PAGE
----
continue reading Brief History of Salay

Colonial Periods

    It can be surmised that the Spaniards under the expedition of Legazpi might have come across or if not, at least sighted Salay, a place that was just adjacent to the Island of Camiguin and Butuan. And if by chance that they have extended their route going to Cagayan, it is very possible that they were able to pass or to some extent, landed on the place.

     Under the Augustinian Recollects the evangelization took place in Salay earlier 1800. Possibly that sometime in 1650 through the missionary activities of Cagayan comprising its visitas from Tagoloan and extend to Gompot, that the evangelization of Salay started or if not, perhaps in 1726 through Tagoloan mission. By November 12, 1830, Jasaan – a former visita of Cagayan became an independent cabecera with Tagoloan, Balingasag, Salay and Quinoguitan as its visitas. It was during this time that Salay as a visita under Jasaan adopted Saint Joseph as their Patron Saint.

     The separation of Jasaan from Cagayan was made possible out of the growing number of missionaries assigned in the area, the reason also that bigger towns were eventually subdivided. In fact, a Spanish document indicated that from 4 partidos, the district of Misamis was subdivided into 6 partidos and their corresponding pueblos. The document served as the earliest available account that quantified Salay as a pueblo in the year 1837 under Jasaan. Salay as a pueblo, therefore was founded in the early part of the 19th century of Spanish period.

Pueblos under Provincia de Misamis

Pueblos under Provincia de Misamis. Salay was one of the pueblos under Jasaan.

Source: Estadistica de la Poblacion y Productos Naturales de los Pueblos de decho Provincia en el presente ano de 1837 – Provincia de Misamis.

   In the course of time, the parish of Balingasag was established on 3 November 1849 with the title of Santa Rita de Casia and was separated from its mother-parish of Jasaan. Balingasag as additional cabecera in the district of Misamis had five (5) visitas namely Logonglong, Salay, Quinuguitan, Talisayan and Gingoog. The Christian converts of Salay had to make a trip to Balingasag for baptism, weddings, confessions and masses. All religious activities and ceremonies had to be conducted in the parish of Balingasag. In 1877 Salay as one of the visitas under Balingasag was turned over to the Jesuits.

   The hispanization of Salay became complete when the last among the Higaunon chieftains, Datu Talata was baptized by Father Gregorio Parache to Christianity and carried the name of Rufino Gonzales. On the other hand, migration from the different parts of the country especially from Visayas and from the island of Camiguin during the first eruptions of Hibok-hibok volcano took part from 1880 to 1900. This eventually led to the increasing number of population and adding more settlements along the coastline from Kiogak, Binuangan, Ampenican, Inobulan, Looc, Dampil. These areas were the early barangays under pueblo de Salay. Families such as Gonzales, Perez, Meneuza, Acosta, Bustamante, Fuentes, Rodriguez, Sacay and Balangiao are said to be descendants of the early Higaunon in the place. The infusion of migrants such as Vallar and Salvaña families into the area not only increased the population but also added vigor into its economic and political life in the town.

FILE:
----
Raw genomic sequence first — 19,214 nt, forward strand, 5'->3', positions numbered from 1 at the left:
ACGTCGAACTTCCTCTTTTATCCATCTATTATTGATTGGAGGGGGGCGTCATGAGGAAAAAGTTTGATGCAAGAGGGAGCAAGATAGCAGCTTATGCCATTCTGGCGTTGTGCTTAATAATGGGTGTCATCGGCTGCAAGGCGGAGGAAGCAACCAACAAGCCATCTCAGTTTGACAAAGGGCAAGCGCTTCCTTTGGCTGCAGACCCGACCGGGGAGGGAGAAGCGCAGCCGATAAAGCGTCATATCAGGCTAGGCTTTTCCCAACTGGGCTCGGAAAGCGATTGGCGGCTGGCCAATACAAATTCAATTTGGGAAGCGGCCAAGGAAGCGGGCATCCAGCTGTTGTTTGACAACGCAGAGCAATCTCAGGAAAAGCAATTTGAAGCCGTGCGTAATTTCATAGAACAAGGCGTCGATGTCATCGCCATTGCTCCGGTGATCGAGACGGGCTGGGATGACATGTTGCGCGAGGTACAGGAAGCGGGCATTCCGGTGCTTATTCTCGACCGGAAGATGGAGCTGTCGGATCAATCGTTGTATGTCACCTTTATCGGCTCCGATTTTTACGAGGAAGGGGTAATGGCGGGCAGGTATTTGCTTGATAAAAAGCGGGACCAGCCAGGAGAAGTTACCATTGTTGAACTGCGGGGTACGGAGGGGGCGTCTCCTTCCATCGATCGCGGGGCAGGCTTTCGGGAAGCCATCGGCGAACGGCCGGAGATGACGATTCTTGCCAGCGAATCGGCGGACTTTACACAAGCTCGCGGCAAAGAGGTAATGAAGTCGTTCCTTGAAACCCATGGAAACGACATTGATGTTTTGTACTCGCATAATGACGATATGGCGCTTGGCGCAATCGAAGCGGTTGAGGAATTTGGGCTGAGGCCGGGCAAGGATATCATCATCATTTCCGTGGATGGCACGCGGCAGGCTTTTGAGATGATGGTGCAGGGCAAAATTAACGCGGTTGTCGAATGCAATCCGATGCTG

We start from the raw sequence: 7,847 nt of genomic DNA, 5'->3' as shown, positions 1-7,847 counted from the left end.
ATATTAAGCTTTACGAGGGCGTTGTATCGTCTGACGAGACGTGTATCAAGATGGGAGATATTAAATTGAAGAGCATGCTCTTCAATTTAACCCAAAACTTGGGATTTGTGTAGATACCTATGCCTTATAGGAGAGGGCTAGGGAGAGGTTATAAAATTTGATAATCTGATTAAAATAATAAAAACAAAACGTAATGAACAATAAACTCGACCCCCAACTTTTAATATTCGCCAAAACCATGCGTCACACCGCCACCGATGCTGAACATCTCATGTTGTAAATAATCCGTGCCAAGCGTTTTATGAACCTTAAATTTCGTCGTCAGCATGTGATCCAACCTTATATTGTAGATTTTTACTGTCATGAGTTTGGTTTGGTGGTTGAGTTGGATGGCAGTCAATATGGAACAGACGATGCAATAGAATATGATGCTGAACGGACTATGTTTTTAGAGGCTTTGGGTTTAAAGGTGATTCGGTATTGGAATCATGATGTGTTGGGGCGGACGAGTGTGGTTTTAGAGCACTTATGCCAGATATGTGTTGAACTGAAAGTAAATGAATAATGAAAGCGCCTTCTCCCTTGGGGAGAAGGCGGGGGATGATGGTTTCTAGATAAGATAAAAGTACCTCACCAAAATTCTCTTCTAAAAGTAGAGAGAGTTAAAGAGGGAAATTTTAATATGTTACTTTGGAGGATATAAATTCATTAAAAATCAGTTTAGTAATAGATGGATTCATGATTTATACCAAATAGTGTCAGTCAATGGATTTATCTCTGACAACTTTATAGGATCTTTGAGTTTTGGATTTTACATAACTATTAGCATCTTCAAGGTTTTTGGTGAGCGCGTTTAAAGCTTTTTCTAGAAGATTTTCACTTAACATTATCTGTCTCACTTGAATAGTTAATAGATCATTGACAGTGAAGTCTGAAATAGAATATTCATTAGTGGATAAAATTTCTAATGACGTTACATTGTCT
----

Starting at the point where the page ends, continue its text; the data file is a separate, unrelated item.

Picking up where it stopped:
Binuangan, one of the barrios under pueblo de Salay, was planned to become a seat of a new municipal government by the Spanish authorities because of its strategic location. However with the discovery of the coastal plain, the missionaries in 1883 erected the mission cross at Casulog, the Spanish officials transferred the proposed municipal government from Daang Lungsod (Binuangan) to Salay.

    Accordingly, Kapitan Jacinto Zagado volunteered a parcel of his irrigated land for the use of the public plaza, site of the municipal tribunal and other governmental structures. The early Spaniards did the municipal planning; dividing the poblacion into blocks with wide streets. The poblacion was then subdivided into house lots and those living in Binuangan, Kiogak and Ampenican were encouraged to build their houses in this area.

   During American period, Salay as a pueblo was reduced to barrio. The four political units namely Balingasag, Jasaan, Lagonglong and Salay were merged under the jurisdiction of the Municipality of Balingasag. As more people clamoured for the creation of Salay into a municipality, which is independent from that of Balingasag, a civic organization known as El Progeso Salayano was formed. This civic organization was under the leadership of Bruno Salvaña. Among its members, it was Macario Dayo who became the sergeant-at-arm of the association. Sr. Nicolas Hebia framed the by-laws on the organization. It was also Sr. Hebia who wrote the petition which was filed by the Salayanos in their desire to have a separate municipality. One of the pertinent provisions of the by-laws (separate municipality) of the association is the contribution of 2 centavos to the organization for every kilo of copra which the people sold to the stores.

    In order to establish an independent municipality of Salay, they supported Policarpio Leaño and Ceriaco (Onyong) Olano as the president and vice-president of the municipality of Balingasag during the election of 1919. The petition was forwarded to Mr. Artadi the Congressman – elect at that time that personally brought it to the American governor-general for approval. Said petitioned was promptly approved thus, Salay became one of the first municipalities of the Province of Misamis Oriental on January 1, 1920 where in Quirico Ymut Soldevilla became the first appointed Municipal president.